The Morning They Came for Us

The Morning They Came for Us

Dispatches From Syria

Book - 2016
Average Rating:
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In May of 2012, Janine di Giovanni travelled to Syria, marking the beginning of a long relationship with the country, as she began reporting from both sides of the conflict, witnessing its descent into one of the most brutal, internecine conflicts in recent history. Drawn to the stories of ordinary people caught up in the fighting, Syria came to consume her every moment, her every emotion. Speaking to those directly involved in the war, di Giovanni relays the personal stories of rebel fighters thrown in jail at the least provocation; of children and families forced to watch loved ones taken and killed by regime forces with dubious justifications; and the stories of the elite, holding pool parties in Damascus hotels, trying to deny the human consequences of the nearby shelling. Delivered with passion, fearlessness and sensitivity, The Morning They Came for Us is an unflinching account of a nation on the brink of disintegration, charting an apocalyptic but at times tender story of life in a jihadist war - and an unforgettable testament to human resilience in the face of devastating, unimaginable horrors.
Publisher: London, Bloomsbury,, 2016.
ISBN: 9781408851081
Characteristics: xvii, 206 pages ; 23 cm.

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Markhamcook
Feb 22, 2017

One of the most personal (from a foreigner's point of view) and best books about the war in Syria. It gives a clear eyed view of different sides, and di Giovanni - with her long experience in war zones - is deeply self aware too.

If you haven't read any Syrian history, or at least middle eastern history, you may find this book confusing and meandering. But if you have a general idea about the history of the region, this book will make you feel as though you've been on a guided tour.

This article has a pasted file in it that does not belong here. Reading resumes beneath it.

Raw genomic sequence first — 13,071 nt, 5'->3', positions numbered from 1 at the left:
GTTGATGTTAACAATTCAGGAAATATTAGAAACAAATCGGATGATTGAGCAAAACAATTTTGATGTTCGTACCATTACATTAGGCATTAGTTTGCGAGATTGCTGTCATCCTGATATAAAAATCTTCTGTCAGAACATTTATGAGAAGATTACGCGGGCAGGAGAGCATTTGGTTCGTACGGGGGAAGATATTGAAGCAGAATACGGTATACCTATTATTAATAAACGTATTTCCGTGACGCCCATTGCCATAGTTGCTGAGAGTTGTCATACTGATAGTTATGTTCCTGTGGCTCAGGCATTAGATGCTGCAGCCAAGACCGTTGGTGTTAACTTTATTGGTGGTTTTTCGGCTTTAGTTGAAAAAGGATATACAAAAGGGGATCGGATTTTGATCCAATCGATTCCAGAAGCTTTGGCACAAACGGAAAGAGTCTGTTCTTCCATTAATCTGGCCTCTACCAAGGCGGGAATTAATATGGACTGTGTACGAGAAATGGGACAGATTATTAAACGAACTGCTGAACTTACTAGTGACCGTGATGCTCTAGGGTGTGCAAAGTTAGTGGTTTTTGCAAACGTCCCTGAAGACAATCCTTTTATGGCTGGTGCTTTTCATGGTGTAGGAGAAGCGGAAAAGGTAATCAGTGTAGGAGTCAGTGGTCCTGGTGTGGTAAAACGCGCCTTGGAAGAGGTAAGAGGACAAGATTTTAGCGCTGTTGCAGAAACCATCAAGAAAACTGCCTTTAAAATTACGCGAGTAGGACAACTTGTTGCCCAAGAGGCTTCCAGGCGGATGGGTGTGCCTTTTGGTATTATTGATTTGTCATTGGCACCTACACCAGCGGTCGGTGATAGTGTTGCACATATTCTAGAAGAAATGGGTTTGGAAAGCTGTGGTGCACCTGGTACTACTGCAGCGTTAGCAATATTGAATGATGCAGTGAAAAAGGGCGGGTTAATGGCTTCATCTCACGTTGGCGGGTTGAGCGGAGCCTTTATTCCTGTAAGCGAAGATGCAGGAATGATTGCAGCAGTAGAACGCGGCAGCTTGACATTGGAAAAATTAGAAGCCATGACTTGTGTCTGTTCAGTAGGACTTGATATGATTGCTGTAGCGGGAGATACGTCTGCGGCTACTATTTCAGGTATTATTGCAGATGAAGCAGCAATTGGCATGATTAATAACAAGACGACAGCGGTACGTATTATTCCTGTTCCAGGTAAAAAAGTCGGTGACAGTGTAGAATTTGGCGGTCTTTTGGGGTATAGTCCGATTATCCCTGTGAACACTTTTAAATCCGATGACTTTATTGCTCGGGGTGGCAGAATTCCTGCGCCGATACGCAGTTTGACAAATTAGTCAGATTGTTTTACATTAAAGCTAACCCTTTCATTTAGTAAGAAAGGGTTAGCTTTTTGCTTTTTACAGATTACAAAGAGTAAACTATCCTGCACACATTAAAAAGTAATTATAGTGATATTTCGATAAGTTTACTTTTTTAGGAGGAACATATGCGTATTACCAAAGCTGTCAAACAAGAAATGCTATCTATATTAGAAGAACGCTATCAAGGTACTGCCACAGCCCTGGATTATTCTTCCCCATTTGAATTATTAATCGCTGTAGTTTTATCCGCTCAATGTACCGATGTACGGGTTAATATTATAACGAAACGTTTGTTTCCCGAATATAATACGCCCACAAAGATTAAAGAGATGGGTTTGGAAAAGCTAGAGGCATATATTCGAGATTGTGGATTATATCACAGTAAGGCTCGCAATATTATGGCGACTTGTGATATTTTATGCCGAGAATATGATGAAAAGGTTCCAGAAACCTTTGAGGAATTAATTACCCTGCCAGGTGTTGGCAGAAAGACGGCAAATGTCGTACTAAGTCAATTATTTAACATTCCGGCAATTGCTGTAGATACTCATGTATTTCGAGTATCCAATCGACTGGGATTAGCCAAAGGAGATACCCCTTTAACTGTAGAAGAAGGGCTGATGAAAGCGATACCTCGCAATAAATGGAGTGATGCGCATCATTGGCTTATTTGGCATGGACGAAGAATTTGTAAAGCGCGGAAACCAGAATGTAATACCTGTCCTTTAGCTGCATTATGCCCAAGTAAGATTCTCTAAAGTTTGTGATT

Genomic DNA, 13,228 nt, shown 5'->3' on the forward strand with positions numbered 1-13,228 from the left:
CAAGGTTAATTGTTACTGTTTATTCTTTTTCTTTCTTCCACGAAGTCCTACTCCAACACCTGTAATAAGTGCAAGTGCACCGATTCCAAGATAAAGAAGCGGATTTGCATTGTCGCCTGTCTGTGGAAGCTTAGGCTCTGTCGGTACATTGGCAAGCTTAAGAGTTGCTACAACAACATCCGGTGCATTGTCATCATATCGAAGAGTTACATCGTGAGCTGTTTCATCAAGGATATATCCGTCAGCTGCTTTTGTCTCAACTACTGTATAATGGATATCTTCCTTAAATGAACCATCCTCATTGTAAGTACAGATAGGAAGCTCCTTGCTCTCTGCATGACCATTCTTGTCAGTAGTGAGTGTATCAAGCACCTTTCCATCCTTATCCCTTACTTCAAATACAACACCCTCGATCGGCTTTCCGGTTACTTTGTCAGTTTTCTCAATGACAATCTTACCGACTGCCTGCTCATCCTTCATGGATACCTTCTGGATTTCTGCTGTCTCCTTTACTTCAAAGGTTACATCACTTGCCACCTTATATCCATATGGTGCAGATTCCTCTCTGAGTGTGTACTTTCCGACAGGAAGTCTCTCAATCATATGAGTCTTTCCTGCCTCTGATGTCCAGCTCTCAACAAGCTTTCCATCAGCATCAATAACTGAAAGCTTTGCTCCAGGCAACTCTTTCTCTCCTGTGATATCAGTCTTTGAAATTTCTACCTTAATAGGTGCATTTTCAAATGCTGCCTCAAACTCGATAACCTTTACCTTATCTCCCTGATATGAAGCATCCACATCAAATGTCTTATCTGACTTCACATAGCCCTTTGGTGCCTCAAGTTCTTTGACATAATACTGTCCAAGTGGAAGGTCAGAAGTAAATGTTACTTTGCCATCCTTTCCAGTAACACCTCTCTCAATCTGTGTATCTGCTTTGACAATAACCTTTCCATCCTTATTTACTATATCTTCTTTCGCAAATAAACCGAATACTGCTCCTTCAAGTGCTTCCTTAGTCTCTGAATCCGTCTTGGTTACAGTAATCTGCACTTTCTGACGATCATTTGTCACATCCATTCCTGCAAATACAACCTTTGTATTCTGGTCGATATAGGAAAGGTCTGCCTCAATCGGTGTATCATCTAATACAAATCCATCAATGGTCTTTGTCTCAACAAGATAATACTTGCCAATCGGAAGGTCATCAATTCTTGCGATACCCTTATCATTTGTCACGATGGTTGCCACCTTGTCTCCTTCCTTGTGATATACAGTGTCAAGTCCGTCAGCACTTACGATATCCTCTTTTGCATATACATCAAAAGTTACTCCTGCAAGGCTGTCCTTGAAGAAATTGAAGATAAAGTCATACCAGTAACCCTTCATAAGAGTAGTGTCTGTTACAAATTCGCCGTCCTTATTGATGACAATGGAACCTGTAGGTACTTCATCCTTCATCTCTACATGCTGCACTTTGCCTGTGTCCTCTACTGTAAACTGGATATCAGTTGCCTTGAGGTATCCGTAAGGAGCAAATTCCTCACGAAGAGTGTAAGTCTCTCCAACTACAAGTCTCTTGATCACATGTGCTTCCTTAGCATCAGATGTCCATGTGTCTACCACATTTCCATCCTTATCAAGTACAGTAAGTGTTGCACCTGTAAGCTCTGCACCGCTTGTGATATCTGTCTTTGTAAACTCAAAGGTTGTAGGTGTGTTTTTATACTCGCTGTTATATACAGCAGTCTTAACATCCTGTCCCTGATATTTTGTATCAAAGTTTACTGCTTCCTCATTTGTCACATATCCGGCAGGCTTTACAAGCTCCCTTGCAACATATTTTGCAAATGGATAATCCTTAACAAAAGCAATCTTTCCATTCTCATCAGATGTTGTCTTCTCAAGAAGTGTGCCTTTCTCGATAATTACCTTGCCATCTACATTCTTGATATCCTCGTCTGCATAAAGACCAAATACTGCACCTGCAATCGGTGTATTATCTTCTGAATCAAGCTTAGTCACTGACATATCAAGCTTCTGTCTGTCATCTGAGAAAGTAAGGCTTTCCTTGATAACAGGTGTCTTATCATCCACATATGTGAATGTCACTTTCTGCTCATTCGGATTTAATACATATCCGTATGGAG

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LPL_Sarah
Jan 15, 2017

There were times when this book was so harrowing, I had to put it down and take a break from the descriptions. Janine Di Giovanni does not shy away from painting a real picture (with interviews from real people) of the war in Syria. Torture, bombings, rape, murder... It is a tragic tale and one in which I feel more Americans should educate themselves. I do wish Giovanni had given more historical background of the war, the Arab Spring, and Assad himself. She takes off from the gate and writes in a way that assumes the reader has the same knowledge she does. In those times, the book can become confusing. But, she is a reporter, not a historian, so if you're not familiar with how and why the war started, you may find yourself doing some extra research while you read. Not necessarily a bad thing, but it can be frustrating at times.

m
mclarjh
Aug 10, 2016

Very bad writing, essentially at a high school level. Disorganized, incoherent, rambling, speculative, dramatic. I suggest readers just look to their newspapers to learn about this subject. (Maps are bad too, disoriented, and lacking locations for places mentioned in text)

ChristchurchLib Jun 12, 2016

Right now, Syria isn't so much a place that people jet off to as it is a place they escape from. Even so, armchair travelers can visit via award-winning foreign correspondent Janine di Giovanni's latest book. Taking readers on an eye-opening journey to the troubled country ruled by a dictator and riven by civil war, di Giovanni describes the brutality of post-Arab Spring life here. Having been based in the Middle East for over two decades, she knows Syria and evocatively shows it to readers through the stories of everyday people, including doctors, nuns, activists, a baker, a musician, and a student. A "brilliant, necessary book" says Kirkus Reviews.

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